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Upward mobility in maritime training and education

Upward mobility in maritime training and education
Yashika F. Torib June 3, 2020

In a world where man is measured by his titles, accomplishments, connections and wealth, a few stood certain that their ultimate measure lies not in the long list of achievements but in the depth of passion on which their actions are anchored.

For Bayani Almacen, an international education and training specialist and motivational speaker, passion weighs heavy among the other virtues of a trainer. As a renowned personality in Philippine maritime education and training and with all major credentials under his belt, the man, rather than look for external motivation, delved within to find something he was passionate about bringing the best of what the world has to offer in terms of training to Filipino seafarers.

Almacen has traveled the world, captivated by the new learnings and modes of teaching from continents far and wide. The desire to learn, however, was not merely for himself; thus, sprung his mission to bring the world to the Philippines.
Whether in Asia, Africa, Europe or the United States, his charge remained the same. “I wanted to bring back my learnings in training, research and development from these countries and share them with Filipinos. It could help improve their lives and make a positive difference, especially to the people in seafaring industry,” he said.

But of all the sectors, one would ask why Almacen chose to serve the sea-based Filipino workers. He shared that “being a part of the Naval Training Command in a school division in Cavite and an eventual appointment as a maritime assessor for steward and catering in the Technological Education and Skills Development Authority (TESDA)” were the turning point of his career. His fascination for the industry turned to awe and respect upon learning how the Filipino seafarers contribute to the local and global economy by being part of a global supply chain that is moved primarily by ships.

“The Philippines is one of the major suppliers of seafarers in the international trade, owing to the dedication, commitment and love for work of the Filipinos. They are in the frontline of contributing to the country’s economy through dollar remittances. The quality of lives is improved for every family where there is a seafarer, no matter how far removed.
“Nonetheless, their employment is threatened by the increasing competition in the international labor force; Indonesia, Vietnam, India and China are on the rise. Add to that the shared sentiments of our mariners that their needs and concerns are not well-attended by the government and private sector. There are the ever-changing and conflicting implementing procedures, policies and guidelines on the Standards of Training Certification and Watchkeeping (STCW) and deployment processes, as well as health and mental issues,” he explained.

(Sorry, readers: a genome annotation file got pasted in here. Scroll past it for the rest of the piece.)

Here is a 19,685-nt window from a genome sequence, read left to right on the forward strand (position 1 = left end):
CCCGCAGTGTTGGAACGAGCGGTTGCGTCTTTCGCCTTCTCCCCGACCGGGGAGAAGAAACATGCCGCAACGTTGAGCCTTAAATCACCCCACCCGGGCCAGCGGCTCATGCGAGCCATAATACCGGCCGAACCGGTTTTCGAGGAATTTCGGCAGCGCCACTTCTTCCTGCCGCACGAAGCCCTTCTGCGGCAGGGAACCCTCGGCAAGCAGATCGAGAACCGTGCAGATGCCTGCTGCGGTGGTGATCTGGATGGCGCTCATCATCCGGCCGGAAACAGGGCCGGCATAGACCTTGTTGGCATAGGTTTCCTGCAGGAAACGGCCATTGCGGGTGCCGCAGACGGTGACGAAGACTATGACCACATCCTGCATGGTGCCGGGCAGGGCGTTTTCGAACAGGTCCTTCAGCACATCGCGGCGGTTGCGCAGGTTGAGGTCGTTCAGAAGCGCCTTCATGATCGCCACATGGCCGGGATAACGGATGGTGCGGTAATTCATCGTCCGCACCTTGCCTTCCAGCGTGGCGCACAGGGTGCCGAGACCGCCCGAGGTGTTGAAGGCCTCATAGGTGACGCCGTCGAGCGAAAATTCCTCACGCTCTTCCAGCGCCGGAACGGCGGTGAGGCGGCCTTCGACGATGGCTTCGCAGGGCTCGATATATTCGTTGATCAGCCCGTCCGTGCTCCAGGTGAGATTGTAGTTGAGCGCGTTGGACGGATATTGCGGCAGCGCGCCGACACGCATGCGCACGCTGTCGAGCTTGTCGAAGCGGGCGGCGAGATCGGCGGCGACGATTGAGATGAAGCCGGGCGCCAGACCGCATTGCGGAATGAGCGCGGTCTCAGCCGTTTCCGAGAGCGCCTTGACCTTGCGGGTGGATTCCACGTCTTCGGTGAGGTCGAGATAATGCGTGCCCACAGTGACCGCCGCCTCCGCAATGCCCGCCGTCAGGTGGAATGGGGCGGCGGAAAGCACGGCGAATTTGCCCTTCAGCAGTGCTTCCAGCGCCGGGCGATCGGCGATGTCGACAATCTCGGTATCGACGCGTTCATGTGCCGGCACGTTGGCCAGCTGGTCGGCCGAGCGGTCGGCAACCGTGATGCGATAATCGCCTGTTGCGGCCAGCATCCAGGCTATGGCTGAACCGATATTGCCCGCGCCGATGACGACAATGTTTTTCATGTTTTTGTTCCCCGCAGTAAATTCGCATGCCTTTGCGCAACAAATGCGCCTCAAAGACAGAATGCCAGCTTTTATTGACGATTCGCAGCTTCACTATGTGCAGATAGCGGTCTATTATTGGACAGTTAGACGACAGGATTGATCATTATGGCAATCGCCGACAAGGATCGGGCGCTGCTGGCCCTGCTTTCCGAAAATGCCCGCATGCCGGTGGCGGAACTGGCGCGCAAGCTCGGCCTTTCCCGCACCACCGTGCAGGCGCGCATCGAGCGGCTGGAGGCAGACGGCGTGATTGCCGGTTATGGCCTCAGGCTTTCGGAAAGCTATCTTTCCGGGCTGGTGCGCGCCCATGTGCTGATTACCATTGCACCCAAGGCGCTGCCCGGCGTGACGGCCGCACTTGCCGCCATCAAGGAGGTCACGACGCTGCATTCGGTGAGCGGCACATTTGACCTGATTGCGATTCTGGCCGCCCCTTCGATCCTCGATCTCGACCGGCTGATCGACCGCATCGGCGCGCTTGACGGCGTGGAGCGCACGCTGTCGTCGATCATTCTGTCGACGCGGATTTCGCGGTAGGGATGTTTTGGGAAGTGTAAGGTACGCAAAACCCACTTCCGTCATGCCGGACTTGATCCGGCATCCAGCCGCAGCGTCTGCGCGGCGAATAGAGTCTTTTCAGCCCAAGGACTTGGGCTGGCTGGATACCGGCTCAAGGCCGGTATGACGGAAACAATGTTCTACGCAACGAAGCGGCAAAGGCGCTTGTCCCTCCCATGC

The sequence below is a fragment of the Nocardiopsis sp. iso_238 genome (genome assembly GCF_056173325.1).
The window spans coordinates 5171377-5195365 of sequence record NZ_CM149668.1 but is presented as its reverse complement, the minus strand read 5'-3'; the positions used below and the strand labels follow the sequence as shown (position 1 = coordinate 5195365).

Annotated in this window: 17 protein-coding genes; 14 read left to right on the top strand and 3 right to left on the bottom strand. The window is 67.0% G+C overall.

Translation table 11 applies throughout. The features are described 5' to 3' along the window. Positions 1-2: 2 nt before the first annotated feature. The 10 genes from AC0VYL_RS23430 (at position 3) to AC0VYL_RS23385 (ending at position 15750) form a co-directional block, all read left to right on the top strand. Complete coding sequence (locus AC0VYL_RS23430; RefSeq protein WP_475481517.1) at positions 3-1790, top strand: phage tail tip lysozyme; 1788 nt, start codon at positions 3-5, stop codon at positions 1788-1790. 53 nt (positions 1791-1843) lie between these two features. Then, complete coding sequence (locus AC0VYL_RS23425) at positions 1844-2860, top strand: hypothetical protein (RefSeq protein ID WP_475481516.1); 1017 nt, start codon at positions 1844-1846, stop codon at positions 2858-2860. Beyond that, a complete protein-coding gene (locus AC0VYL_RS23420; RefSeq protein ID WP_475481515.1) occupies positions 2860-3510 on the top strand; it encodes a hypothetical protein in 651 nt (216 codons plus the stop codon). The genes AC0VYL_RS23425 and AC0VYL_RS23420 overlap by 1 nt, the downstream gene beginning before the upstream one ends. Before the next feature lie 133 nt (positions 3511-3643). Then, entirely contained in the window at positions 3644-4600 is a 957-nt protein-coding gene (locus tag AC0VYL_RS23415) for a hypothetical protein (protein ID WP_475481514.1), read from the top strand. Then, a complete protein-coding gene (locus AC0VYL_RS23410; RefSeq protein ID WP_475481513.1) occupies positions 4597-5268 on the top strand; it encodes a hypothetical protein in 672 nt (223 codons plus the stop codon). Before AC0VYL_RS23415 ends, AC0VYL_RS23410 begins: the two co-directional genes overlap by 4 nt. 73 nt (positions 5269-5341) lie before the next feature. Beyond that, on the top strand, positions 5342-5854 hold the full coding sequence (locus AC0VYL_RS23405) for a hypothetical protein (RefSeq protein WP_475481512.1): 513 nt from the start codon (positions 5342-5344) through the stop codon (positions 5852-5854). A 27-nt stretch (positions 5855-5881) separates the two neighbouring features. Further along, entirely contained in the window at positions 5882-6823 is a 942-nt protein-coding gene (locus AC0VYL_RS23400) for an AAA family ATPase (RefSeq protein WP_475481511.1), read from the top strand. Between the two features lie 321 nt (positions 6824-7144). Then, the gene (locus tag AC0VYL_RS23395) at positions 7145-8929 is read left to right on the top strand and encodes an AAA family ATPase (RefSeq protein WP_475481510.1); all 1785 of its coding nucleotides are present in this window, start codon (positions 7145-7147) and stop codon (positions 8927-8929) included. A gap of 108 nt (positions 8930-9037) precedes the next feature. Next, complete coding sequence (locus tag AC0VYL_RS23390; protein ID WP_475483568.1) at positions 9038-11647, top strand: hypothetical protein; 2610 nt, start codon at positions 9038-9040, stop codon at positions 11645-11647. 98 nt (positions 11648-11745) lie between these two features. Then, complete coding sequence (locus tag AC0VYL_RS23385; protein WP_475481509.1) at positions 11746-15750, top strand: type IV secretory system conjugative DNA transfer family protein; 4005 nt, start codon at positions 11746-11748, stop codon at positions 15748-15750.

Recognizing these challenges faced by the seafarers, Almacen delved deep in mentoring and coaching individuals and corporate organizations. He’s become the go-to person for manpower training and development for various sectors with focus on soft skills, behavioral development and survival skills and coping mechanisms for being away from home.
He has seen how, when people talk about maritime training, conversations typically course through the technicalities of the profession. Soft skills, emotional development and other factors that take into consideration the “human side” of seafaring were rarely focused upon.

As the global maritime industry struggles to get its bearing through the onslaught of the coronavirus disease (Covid-19) pandemic, Almacen looked deeper and found that Filipino seafarers are no longer concerned about the employment competition with seafaring nations in Asia. He found out that many are already considering completely changing their careers.

“Knowing that there’s already a significant decrease in the number of ships treading the international waters, our seafarers have accepted the uncertainty and threat of a lost job. Some are now thinking of leaving the seafaring career and engage in a sustainable business back home with their families,” he observed.
The trainer in Almacen refused to give up, however. He fought to keep the momentum and ardent desire of the seafarers to stay in the profession. His motivational speaking skills were tested as he persuaded Filipino mariners that the maritime industry is worth sacrificing for in the long run.

As a person who believes in “upward mobility” in training, Almacen is firm on reinforcing things from the bottom. “The only way to achieve an effective and profitable maritime industry is to train a seafarer. Giving them the best entails training the instructors themselves; and who does that? That is where I come in. The trainers of maritime instructors have to be educated on the principles of learning and the different methods of teaching effectively as well as the passion on which all sorts of education should be anchored upon,” he concluded.